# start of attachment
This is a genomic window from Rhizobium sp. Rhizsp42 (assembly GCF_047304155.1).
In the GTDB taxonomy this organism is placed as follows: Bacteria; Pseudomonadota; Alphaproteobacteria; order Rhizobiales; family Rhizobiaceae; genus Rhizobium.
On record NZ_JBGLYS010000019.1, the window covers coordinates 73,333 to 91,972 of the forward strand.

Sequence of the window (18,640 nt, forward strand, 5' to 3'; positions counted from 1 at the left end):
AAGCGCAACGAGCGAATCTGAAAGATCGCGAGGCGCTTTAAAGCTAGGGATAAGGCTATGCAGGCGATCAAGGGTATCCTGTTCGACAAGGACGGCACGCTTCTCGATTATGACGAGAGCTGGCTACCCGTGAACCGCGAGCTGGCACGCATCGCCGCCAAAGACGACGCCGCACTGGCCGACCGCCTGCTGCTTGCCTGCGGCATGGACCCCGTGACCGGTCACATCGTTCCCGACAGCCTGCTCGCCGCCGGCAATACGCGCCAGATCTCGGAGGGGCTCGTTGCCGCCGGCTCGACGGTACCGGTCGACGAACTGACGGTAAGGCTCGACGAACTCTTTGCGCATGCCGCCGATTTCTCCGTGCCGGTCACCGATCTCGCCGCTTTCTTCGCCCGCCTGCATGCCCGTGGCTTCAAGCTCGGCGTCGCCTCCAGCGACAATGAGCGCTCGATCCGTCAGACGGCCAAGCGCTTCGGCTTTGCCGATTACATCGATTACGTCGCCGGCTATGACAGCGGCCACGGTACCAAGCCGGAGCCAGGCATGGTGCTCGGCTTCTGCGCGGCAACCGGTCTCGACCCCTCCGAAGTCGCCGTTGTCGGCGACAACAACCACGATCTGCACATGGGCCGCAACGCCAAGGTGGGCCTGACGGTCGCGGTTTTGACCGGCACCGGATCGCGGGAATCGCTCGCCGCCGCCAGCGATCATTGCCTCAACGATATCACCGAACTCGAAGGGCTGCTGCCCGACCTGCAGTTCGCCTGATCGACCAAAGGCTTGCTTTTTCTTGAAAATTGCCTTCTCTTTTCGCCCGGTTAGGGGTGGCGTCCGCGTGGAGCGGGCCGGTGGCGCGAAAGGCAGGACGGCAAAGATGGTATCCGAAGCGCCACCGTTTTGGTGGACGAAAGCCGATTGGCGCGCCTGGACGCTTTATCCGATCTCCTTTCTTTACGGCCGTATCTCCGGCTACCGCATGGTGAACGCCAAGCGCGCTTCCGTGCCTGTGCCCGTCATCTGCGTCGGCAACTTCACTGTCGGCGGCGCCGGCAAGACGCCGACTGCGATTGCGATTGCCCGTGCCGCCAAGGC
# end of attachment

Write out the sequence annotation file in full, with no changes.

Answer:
This is a genomic window from Rhizobium sp. Rhizsp42 (assembly GCF_047304155.1).
In the GTDB taxonomy this organism is placed as follows: Bacteria; Pseudomonadota; Alphaproteobacteria; order Rhizobiales; family Rhizobiaceae; genus Rhizobium.
On record NZ_JBGLYS010000019.1, the window covers coordinates 73,333 to 91,972 of the forward strand.

Sequence of the window (18,640 nt, forward strand, 5' to 3'; positions counted from 1 at the left end):
AAGCGCAACGAGCGAATCTGAAAGATCGCGAGGCGCTTTAAAGCTAGGGATAAGGCTATGCAGGCGATCAAGGGTATCCTGTTCGACAAGGACGGCACGCTTCTCGATTATGACGAGAGCTGGCTACCCGTGAACCGCGAGCTGGCACGCATCGCCGCCAAAGACGACGCCGCACTGGCCGACCGCCTGCTGCTTGCCTGCGGCATGGACCCCGTGACCGGTCACATCGTTCCCGACAGCCTGCTCGCCGCCGGCAATACGCGCCAGATCTCGGAGGGGCTCGTTGCCGCCGGCTCGACGGTACCGGTCGACGAACTGACGGTAAGGCTCGACGAACTCTTTGCGCATGCCGCCGATTTCTCCGTGCCGGTCACCGATCTCGCCGCTTTCTTCGCCCGCCTGCATGCCCGTGGCTTCAAGCTCGGCGTCGCCTCCAGCGACAATGAGCGCTCGATCCGTCAGACGGCCAAGCGCTTCGGCTTTGCCGATTACATCGATTACGTCGCCGGCTATGACAGCGGCCACGGTACCAAGCCGGAGCCAGGCATGGTGCTCGGCTTCTGCGCGGCAACCGGTCTCGACCCCTCCGAAGTCGCCGTTGTCGGCGACAACAACCACGATCTGCACATGGGCCGCAACGCCAAGGTGGGCCTGACGGTCGCGGTTTTGACCGGCACCGGATCGCGGGAATCGCTCGCCGCCGCCAGCGATCATTGCCTCAACGATATCACCGAACTCGAAGGGCTGCTGCCCGACCTGCAGTTCGCCTGATCGACCAAAGGCTTGCTTTTTCTTGAAAATTGCCTTCTCTTTTCGCCCGGTTAGGGGTGGCGTCCGCGTGGAGCGGGCCGGTGGCGCGAAAGGCAGGACGGCAAAGATGGTATCCGAAGCGCCACCGTTTTGGTGGACGAAAGCCGATTGGCGCGCCTGGACGCTTTATCCGATCTCCTTTCTTTACGGCCGTATCTCCGGCTACCGCATGGTGAACGCCAAGCGCGCTTCCGTGCCTGTGCCCGTCATCTGCGTCGGCAACTTCACTGTCGGCGGCGCCGGCAAGACGCCGACTGCGATTGCGATTGCCCGTGCCGCCAAGGC